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Wednesday, 16 November 2011

The latest macro-data from the Central Bureau of Statistics: the traffic-lights for economic growth seem to be turning red.

The Dutch Central Bureau of Statistics ( presented yesterday some important macro-data on the Dutch economy. Conclusion: the recession in The Netherlands seems well on its way

Here are the most important parts from the macro-data. All figures and charts courtesy of CBS.

  • Year-on-year economic growth 1.1% in third quarter
  • Quarter-on-quarter contraction of 0.3%
  • Household and government consumption both down 
  • Job growth stagnating

According to Statistics Netherlands’ first provisional estimate, the Dutch economy grew by 1.1% in the third quarter of 2011 compared with same quarter last year. Compared with the second quarter, the economy shrank by 0.3%. This is the first time since the second quarter of 2009 that quarter-on-quarter growth was negative. The number of jobs of employees was 33,000 up on twelve months previously.

Household consumption down
Households spent just over 1% less in the third quarter of 2011 than in the same period last year. Purchases of new cars, in particular, dropped sharply. Spending on clothes and shoes was also down. Consumers also spent less in hotels and restaurants, partly because of the poor weather in July and August.

Government spending on general administration and defence fell substantially as a result as general cost-saving measures and fewer jobs. Government spending on care did continue to rise. Net consumption by government was slightly lower compared with the third quarter last year.

Investment spending up
Investment spending was 4.6% higher than twelve months previously. This increase is comparable with that in the second quarter. Investment in cars and machines in particular was up. Investment in dwellings, company premises and civil engineering works grew by 2.6%. This is a smaller increase than in preceding quarters.

Hardly any growth in business services
The slight recovery in business services did not continue in the third quarter. Compared with twelve months previously, growth was very modest. Business consultants, engineers, architects and real estate agents all showed negative growth. Temp agencies did grow slightly.

The increase in total manufacturing output was modest in the third quarter. Construction output also only grew slightly.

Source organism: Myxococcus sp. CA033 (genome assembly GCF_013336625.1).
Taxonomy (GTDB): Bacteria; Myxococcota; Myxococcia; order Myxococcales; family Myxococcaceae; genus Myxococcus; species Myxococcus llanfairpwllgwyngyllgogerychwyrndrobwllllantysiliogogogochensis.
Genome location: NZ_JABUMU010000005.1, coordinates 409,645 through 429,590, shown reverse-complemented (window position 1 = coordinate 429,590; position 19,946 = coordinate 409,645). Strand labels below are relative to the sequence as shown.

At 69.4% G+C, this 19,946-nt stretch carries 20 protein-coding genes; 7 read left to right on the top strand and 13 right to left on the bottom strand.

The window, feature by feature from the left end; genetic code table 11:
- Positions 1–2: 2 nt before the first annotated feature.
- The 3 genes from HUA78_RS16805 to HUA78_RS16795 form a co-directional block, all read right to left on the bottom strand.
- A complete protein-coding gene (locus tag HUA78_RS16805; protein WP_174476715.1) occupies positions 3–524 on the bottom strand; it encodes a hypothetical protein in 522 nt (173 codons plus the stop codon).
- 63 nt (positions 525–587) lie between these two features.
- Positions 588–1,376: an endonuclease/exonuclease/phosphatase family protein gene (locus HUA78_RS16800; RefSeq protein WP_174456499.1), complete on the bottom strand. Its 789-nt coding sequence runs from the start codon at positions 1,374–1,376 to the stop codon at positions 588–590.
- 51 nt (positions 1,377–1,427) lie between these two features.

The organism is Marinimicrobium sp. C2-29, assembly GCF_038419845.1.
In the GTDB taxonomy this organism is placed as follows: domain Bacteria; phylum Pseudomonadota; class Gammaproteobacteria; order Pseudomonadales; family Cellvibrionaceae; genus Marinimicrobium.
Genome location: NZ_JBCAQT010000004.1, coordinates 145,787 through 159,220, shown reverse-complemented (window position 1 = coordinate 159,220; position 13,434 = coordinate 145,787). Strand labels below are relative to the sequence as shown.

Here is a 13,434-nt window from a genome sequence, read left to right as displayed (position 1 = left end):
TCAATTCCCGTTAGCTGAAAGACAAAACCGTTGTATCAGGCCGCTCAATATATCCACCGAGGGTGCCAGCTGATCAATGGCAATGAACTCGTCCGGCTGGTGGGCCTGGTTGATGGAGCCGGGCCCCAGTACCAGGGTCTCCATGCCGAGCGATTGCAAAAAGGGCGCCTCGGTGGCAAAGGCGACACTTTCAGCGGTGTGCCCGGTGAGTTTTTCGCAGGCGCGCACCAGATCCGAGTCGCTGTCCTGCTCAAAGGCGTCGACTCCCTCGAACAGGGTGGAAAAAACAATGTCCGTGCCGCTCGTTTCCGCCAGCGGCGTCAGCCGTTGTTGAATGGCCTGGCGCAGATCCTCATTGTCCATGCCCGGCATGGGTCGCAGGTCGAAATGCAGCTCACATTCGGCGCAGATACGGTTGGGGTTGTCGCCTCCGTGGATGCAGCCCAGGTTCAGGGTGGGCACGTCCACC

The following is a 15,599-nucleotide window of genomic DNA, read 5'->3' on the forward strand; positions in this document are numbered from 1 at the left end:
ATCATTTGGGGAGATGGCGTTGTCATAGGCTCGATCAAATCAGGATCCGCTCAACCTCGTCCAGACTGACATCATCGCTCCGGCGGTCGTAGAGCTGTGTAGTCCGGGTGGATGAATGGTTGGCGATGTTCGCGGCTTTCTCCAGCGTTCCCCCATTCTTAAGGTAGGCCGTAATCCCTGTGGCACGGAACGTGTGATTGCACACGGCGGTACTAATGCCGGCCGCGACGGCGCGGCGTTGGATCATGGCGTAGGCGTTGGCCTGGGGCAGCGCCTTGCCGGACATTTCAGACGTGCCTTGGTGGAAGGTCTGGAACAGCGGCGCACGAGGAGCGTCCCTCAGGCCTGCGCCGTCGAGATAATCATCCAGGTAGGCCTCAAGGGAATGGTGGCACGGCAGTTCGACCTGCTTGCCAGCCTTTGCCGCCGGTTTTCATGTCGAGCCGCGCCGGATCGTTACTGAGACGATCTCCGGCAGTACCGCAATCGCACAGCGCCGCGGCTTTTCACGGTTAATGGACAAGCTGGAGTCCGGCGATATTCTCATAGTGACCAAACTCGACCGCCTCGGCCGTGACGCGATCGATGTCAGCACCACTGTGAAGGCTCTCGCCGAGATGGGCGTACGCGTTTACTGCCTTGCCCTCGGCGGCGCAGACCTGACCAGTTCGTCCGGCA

Jobs growth stagnating
There were 33,000 employee jobs more in the third quarter of 2011 than in the same quarter of 2010. This is an increase of 0.4%. Jobs growth was largest in trade, transport, and hotels and restaurants, at 31,000 jobs. In the care and business sectors, too, the number of jobs grew strongly. Compared with one year previously, the decrease in the number of jobs was largest in the government sector, 15,000, followed by manufacturing and construction.

After correction for seasonal effects, the number of jobs in the third quarter was almost the same as in the second quarter of 2011.

Although you can’t say that the data on the Dutch economy are really bad, the quarter-on-quarter trend is worrisome and will be worse for Q4, is my conviction.

One positive point is the decline in government spending. The rise in government healthcare spending, however, does in my opinion not only point to the aging process in The Netherlands, where people get older and need more healthcare; the reason most stated by politics.

It might also point out that the relatively new, commercialized healthcare insurance system (since 2005) and the very complex and fraud-sensitive methods of calculating fees for medical treatments and hospital care are turning into a giant money pit for the Dutch government and (thus) its citizens. These pay much higher costs ( €600 or more in extra premium and expenses per year for a four person family) in exchange for much less healthcare.